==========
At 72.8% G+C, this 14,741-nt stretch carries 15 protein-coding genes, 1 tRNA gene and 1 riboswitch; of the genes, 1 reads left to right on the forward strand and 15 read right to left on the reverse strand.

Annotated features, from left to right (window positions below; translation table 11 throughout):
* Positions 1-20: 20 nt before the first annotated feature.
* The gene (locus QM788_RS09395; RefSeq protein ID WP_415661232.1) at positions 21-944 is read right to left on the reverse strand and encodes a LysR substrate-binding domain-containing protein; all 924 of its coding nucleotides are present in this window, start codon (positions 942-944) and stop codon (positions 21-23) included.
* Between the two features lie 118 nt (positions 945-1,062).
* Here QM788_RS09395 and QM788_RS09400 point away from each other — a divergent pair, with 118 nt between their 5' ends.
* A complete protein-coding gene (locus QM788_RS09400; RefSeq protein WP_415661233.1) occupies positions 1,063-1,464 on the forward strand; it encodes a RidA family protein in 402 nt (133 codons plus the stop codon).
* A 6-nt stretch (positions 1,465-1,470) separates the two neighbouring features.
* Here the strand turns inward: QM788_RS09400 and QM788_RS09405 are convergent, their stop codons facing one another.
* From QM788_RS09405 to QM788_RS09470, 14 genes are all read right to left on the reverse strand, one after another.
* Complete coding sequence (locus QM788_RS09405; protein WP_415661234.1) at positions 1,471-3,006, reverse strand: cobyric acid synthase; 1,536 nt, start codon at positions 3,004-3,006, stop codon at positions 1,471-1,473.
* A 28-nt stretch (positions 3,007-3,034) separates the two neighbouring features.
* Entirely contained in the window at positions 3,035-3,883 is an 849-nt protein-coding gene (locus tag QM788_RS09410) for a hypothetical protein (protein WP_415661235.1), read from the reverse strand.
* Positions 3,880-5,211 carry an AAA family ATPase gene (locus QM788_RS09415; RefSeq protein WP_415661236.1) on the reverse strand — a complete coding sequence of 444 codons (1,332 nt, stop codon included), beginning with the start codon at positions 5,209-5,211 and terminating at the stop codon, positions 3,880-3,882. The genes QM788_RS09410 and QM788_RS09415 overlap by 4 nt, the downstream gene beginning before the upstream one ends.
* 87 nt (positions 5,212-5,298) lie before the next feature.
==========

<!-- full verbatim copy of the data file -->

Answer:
At 72.8% G+C, this 14,741-nt stretch carries 15 protein-coding genes, 1 tRNA gene and 1 riboswitch; of the genes, 1 reads left to right on the forward strand and 15 read right to left on the reverse strand.

Annotated features, from left to right (window positions below; translation table 11 throughout):
* Positions 1-20: 20 nt before the first annotated feature.
* The gene (locus QM788_RS09395; RefSeq protein ID WP_415661232.1) at positions 21-944 is read right to left on the reverse strand and encodes a LysR substrate-binding domain-containing protein; all 924 of its coding nucleotides are present in this window, start codon (positions 942-944) and stop codon (positions 21-23) included.
* Between the two features lie 118 nt (positions 945-1,062).
* Here QM788_RS09395 and QM788_RS09400 point away from each other — a divergent pair, with 118 nt between their 5' ends.
* A complete protein-coding gene (locus QM788_RS09400; RefSeq protein WP_415661233.1) occupies positions 1,063-1,464 on the forward strand; it encodes a RidA family protein in 402 nt (133 codons plus the stop codon).
* A 6-nt stretch (positions 1,465-1,470) separates the two neighbouring features.
* Here the strand turns inward: QM788_RS09400 and QM788_RS09405 are convergent, their stop codons facing one another.
* From QM788_RS09405 to QM788_RS09470, 14 genes are all read right to left on the reverse strand, one after another.
* Complete coding sequence (locus QM788_RS09405; protein WP_415661234.1) at positions 1,471-3,006, reverse strand: cobyric acid synthase; 1,536 nt, start codon at positions 3,004-3,006, stop codon at positions 1,471-1,473.
* A 28-nt stretch (positions 3,007-3,034) separates the two neighbouring features.
* Entirely contained in the window at positions 3,035-3,883 is an 849-nt protein-coding gene (locus tag QM788_RS09410) for a hypothetical protein (protein WP_415661235.1), read from the reverse strand.
* Positions 3,880-5,211 carry an AAA family ATPase gene (locus QM788_RS09415; RefSeq protein WP_415661236.1) on the reverse strand — a complete coding sequence of 444 codons (1,332 nt, stop codon included), beginning with the start codon at positions 5,209-5,211 and terminating at the stop codon, positions 3,880-3,882. The genes QM788_RS09410 and QM788_RS09415 overlap by 4 nt, the downstream gene beginning before the upstream one ends.
* 87 nt (positions 5,212-5,298) lie before the next feature.